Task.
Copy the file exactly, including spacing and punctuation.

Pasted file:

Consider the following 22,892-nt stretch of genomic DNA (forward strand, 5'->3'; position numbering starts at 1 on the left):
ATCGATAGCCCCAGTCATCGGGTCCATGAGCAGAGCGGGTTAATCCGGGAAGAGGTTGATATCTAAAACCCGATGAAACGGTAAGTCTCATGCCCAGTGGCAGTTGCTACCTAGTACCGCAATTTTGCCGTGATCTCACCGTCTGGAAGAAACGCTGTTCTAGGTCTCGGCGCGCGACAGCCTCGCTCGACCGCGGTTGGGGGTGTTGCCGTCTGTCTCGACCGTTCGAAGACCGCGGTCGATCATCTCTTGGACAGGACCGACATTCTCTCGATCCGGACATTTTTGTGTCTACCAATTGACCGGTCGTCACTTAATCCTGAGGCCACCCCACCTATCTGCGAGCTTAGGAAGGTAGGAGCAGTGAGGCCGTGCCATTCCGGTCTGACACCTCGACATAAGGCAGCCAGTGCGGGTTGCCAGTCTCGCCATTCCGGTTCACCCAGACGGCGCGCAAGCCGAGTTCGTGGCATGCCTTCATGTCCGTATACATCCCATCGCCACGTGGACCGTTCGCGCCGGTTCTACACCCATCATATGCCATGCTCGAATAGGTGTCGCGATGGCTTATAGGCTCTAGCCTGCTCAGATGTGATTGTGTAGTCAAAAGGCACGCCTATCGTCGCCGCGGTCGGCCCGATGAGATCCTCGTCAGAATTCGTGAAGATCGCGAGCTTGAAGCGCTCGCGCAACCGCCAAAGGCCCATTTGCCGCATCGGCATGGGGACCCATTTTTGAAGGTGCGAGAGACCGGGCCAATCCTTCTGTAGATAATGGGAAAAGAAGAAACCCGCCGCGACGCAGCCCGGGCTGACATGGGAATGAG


Consider the following 22,892-nt stretch of genomic DNA (forward strand, 5'->3'; position numbering starts at 1 on the left):
ATCGATAGCCCCAGTCATCGGGTCCATGAGCAGAGCGGGTTAATCCGGGAAGAGGTTGATATCTAAAACCCGATGAAACGGTAAGTCTCATGCCCAGTGGCAGTTGCTACCTAGTACCGCAATTTTGCCGTGATCTCACCGTCTGGAAGAAACGCTGTTCTAGGTCTCGGCGCGCGACAGCCTCGCTCGACCGCGGTTGGGGGTGTTGCCGTCTGTCTCGACCGTTCGAAGACCGCGGTCGATCATCTCTTGGACAGGACCGACATTCTCTCGATCCGGACATTTTTGTGTCTACCAATTGACCGGTCGTCACTTAATCCTGAGGCCACCCCACCTATCTGCGAGCTTAGGAAGGTAGGAGCAGTGAGGCCGTGCCATTCCGGTCTGACACCTCGACATAAGGCAGCCAGTGCGGGTTGCCAGTCTCGCCATTCCGGTTCACCCAGACGGCGCGCAAGCCGAGTTCGTGGCATGCCTTCATGTCCGTATACATCCCATCGCCACGTGGACCGTTCGCGCCGGTTCTACACCCATCATATGCCATGCTCGAATAGGTGTCGCGATGGCTTATAGGCTCTAGCCTGCTCAGATGTGATTGTGTAGTCAAAAGGCACGCCTATCGTCGCCGCGGTCGGCCCGATGAGATCCTCGTCAGAATTCGTGAAGATCGCGAGCTTGAAGCGCTCGCGCAACCGCCAAAGGCCCATTTGCCGCATCGGCATGGGGACCCATTTTTGAAGGTGCGAGAGACCGGGCCAATCCTTCTGTAGATAATGGGAAAAGAAGAAACCCGCCGCGACGCAGCCCGGGCTGACATGGGAATGAG